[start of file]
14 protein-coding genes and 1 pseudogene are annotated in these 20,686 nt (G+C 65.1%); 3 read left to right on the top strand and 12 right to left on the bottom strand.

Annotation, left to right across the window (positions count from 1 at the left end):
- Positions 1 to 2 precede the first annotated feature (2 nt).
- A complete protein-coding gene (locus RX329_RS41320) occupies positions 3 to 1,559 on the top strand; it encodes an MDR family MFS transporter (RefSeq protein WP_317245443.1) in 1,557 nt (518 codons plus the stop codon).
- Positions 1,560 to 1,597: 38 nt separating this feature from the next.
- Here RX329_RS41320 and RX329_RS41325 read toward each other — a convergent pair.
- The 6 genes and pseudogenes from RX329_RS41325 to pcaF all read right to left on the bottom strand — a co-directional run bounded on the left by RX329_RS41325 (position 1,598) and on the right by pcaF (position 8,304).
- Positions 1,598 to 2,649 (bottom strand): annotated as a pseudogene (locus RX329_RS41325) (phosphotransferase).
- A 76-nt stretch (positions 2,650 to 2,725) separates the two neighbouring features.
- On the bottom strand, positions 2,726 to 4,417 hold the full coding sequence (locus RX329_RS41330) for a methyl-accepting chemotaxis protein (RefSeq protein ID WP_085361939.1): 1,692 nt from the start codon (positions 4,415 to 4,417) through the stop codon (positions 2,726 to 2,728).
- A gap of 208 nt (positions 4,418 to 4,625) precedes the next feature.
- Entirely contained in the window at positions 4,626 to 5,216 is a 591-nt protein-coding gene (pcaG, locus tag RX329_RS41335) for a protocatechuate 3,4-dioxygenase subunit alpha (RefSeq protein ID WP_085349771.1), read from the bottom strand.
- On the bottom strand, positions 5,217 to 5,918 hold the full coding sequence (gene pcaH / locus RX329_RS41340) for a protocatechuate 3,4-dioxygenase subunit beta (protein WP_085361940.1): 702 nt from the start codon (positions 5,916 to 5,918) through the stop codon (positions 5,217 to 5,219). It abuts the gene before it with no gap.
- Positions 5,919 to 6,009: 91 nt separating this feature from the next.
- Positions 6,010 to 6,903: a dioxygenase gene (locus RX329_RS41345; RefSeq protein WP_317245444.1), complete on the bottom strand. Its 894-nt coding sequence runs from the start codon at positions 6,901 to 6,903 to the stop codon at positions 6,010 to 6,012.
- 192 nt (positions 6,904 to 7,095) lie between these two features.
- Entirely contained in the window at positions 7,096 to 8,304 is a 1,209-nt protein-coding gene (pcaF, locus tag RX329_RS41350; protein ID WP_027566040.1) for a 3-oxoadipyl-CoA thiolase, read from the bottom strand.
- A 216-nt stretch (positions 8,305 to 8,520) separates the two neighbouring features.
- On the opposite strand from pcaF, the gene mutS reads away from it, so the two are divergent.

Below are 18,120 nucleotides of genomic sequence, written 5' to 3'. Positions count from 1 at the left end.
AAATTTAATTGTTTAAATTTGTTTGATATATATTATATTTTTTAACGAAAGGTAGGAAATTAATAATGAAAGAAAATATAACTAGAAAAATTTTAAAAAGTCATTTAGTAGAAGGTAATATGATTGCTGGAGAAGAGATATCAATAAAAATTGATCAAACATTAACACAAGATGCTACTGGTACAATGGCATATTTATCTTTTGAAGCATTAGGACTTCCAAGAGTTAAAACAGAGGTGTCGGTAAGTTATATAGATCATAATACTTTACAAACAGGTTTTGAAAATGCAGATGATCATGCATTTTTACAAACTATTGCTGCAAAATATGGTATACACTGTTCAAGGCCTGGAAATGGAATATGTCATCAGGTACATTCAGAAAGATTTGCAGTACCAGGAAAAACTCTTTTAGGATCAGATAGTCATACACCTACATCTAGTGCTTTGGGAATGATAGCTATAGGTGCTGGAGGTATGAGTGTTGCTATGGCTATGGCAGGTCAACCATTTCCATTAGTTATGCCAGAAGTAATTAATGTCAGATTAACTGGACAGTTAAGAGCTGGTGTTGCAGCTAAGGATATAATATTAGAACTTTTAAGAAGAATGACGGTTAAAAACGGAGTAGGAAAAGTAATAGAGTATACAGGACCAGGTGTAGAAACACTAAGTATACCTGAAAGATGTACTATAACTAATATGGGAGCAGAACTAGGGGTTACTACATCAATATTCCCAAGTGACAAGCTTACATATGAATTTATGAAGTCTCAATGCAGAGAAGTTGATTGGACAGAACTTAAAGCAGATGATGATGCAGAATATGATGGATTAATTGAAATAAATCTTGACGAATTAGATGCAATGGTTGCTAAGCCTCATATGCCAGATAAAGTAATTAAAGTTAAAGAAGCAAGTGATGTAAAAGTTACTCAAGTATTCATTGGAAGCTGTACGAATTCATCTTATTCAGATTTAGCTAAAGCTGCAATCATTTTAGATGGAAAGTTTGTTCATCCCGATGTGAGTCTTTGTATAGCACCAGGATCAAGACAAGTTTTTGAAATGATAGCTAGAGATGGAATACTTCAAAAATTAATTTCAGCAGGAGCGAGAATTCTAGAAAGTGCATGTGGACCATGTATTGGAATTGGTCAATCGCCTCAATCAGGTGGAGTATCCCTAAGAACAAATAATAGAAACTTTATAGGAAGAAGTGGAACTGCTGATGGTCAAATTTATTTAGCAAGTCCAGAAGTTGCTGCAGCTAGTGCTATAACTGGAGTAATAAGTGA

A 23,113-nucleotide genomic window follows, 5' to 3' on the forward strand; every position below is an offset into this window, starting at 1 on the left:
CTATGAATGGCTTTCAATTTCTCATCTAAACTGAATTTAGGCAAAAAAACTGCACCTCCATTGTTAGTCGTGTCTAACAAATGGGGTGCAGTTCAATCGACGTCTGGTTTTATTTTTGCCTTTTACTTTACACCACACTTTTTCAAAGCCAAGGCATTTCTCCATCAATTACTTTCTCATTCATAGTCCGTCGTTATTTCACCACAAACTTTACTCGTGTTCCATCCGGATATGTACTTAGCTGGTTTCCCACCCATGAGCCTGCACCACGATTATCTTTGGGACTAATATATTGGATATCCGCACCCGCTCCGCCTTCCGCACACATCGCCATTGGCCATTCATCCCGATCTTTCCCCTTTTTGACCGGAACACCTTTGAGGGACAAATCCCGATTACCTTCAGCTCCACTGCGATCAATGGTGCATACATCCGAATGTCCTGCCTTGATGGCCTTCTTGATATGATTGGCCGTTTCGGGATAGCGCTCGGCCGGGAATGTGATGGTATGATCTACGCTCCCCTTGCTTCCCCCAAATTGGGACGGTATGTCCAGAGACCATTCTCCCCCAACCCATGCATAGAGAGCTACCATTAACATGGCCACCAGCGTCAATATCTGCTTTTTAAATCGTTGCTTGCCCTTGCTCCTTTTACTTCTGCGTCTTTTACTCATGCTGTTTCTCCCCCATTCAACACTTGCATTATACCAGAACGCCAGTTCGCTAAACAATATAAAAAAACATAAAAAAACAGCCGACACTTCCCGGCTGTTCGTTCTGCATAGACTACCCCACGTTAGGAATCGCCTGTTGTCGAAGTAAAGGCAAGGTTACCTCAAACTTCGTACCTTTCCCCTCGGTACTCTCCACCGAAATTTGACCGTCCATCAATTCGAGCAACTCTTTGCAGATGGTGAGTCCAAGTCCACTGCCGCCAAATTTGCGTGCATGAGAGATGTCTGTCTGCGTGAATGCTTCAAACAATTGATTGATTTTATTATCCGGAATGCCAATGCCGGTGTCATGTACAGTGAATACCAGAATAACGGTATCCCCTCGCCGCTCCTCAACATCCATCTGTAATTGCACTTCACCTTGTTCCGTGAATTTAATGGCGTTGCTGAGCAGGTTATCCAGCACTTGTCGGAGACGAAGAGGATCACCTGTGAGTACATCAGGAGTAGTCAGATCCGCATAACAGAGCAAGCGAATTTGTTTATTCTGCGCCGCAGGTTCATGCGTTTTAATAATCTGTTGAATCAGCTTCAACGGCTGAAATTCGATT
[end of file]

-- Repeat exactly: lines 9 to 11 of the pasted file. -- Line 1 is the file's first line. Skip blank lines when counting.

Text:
- A 76-nt stretch (positions 2,650 to 2,725) separates the two neighbouring features.
- On the bottom strand, positions 2,726 to 4,417 hold the full coding sequence (locus RX329_RS41330) for a methyl-accepting chemotaxis protein (RefSeq protein ID WP_085361939.1): 1,692 nt from the start codon (positions 4,415 to 4,417) through the stop codon (positions 2,726 to 2,728).
- A gap of 208 nt (positions 4,418 to 4,625) precedes the next feature.